• I no longer spend time in class doing quiz corrections. Instead, the quiz correction option is always available to all kids to complete on their own time, and I make kids who fail a quiz stay with me during that week to make up the quiz points after school. This concentrates my efforts on the kids who really need the remediation on those particular topics, and ensures that the remediation happens more-or-less right away for those kids.

  • Instead of doing quiz corrections as a class, each quiz (and corresponding practice quiz) I include one problem from the materials of the previous quiz. I only re-test the one type of problem that I feel that as a class, the kids struggled with the most. In reviewing for the new quiz, I can highlight again that old skill, and they have a new opportunity to show me that they now understand this topic.

  • We're not that far into the year yet, but I plan on re-testing most commonly missed problem types on subsequent tests as well.

A brief note about why I make these choices: I feel that assessment needs to come in many forms, and be constantly happening. Part of the reason I don't make homework optional is because when I go around and check kids off for homework each day (during their Do-Now), I am actually looking at their work and giving on-the-spot feedback on major conceptual errors. I agree that we should re-test kids on certain topics so that kids feel like they are responsible for old material, but I don't think there is a point in re-testing something to the whole class if 85% of the class got it right the first time. (Example: Well more than 80% of my kids got both algebraic problems completely correct for Segment Addition Postulate vs. Bisected Segments on the last quiz. It's not an efficient use of our class time for me to put it again on the next quiz for everybody.)

I also think remediation is important, but I struggle with spending too much class time remediating all the time. Pacing-wise, my preferance is to have the quiz a few days after I've finished teaching that chunk of material, to allow kids time to ask me questions after class or during lunch, if they still need help. So, pacing-wise, this looks like I will teach something until Friday, give a short practice quiz in class on Monday, and give the actual quiz on Wednesday. Meanwhile, I'm teaching new material the rest of Monday, all of Tuesday, and the rest of Wednesday and Friday. (Remember I only see each kid 4 times a week.) This leaves me in a pretty good situation to quiz again the following week. Projects don't conflict with that schedule either, because I give kids plenty of in-class time to work on projects, and for the most part, they shouldn't need to see me outside of class for help on projects. So, my own outside-of-class time is carved out to help only those kids whom I've identified as needing remediation on the most recent quiz.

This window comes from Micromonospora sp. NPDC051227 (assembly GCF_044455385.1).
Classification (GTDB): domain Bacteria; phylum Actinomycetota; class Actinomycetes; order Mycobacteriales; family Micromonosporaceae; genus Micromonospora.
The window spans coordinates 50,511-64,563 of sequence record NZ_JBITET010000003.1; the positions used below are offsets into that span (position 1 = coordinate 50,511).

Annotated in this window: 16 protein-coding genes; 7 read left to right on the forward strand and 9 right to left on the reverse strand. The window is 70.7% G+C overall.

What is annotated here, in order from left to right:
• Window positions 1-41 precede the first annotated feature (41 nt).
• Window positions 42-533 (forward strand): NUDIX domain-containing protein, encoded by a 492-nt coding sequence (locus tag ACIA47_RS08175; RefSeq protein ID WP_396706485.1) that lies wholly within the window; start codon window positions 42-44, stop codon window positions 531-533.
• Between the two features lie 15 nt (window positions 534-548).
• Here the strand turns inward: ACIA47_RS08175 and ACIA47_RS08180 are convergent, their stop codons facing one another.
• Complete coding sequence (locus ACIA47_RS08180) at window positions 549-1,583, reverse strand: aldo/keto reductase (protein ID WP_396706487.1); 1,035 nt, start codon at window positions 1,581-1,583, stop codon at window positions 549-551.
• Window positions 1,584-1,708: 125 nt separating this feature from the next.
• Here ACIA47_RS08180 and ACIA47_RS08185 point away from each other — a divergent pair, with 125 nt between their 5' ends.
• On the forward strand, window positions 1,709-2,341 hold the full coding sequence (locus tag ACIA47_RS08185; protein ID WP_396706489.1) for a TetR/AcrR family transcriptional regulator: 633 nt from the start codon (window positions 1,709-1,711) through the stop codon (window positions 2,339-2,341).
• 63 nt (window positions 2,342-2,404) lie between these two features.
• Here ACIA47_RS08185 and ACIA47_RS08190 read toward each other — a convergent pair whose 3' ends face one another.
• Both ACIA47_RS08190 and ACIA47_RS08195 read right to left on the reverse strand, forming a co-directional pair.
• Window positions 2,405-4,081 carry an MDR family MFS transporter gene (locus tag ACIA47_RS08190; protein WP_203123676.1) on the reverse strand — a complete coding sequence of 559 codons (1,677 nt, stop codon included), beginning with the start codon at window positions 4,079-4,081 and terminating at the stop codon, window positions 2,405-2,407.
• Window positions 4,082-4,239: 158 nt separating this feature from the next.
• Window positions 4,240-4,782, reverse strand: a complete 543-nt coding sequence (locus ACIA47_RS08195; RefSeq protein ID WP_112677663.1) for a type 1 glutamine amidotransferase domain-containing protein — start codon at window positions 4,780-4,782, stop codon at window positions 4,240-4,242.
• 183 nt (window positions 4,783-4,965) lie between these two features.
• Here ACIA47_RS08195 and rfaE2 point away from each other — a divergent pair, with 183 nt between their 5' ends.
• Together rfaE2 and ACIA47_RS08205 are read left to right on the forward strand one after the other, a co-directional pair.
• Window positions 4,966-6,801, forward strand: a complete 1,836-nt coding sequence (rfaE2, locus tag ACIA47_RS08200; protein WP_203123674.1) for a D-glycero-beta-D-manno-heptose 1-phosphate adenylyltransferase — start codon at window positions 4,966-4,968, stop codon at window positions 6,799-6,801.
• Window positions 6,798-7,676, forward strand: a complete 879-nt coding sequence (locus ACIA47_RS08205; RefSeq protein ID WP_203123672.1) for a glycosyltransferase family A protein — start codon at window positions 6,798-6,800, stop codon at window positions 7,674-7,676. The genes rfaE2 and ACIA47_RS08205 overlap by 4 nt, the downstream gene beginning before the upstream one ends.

I like a lot of things about the SBG, but I don't get how SBG teachers can convince their kids that remediation needs to happen immediately, if they allow their kids the option of re-testing all the way through a quarter. Also, I don't get how they manage to keep their own sanity in place near the end of a quarter, with all the student requests for re-testing. So, until I can answer those questions for myself (in a satisfactory manner), I'm going to work on continuously revising my own assessment system so that it adopts more of the good things I see in SBG...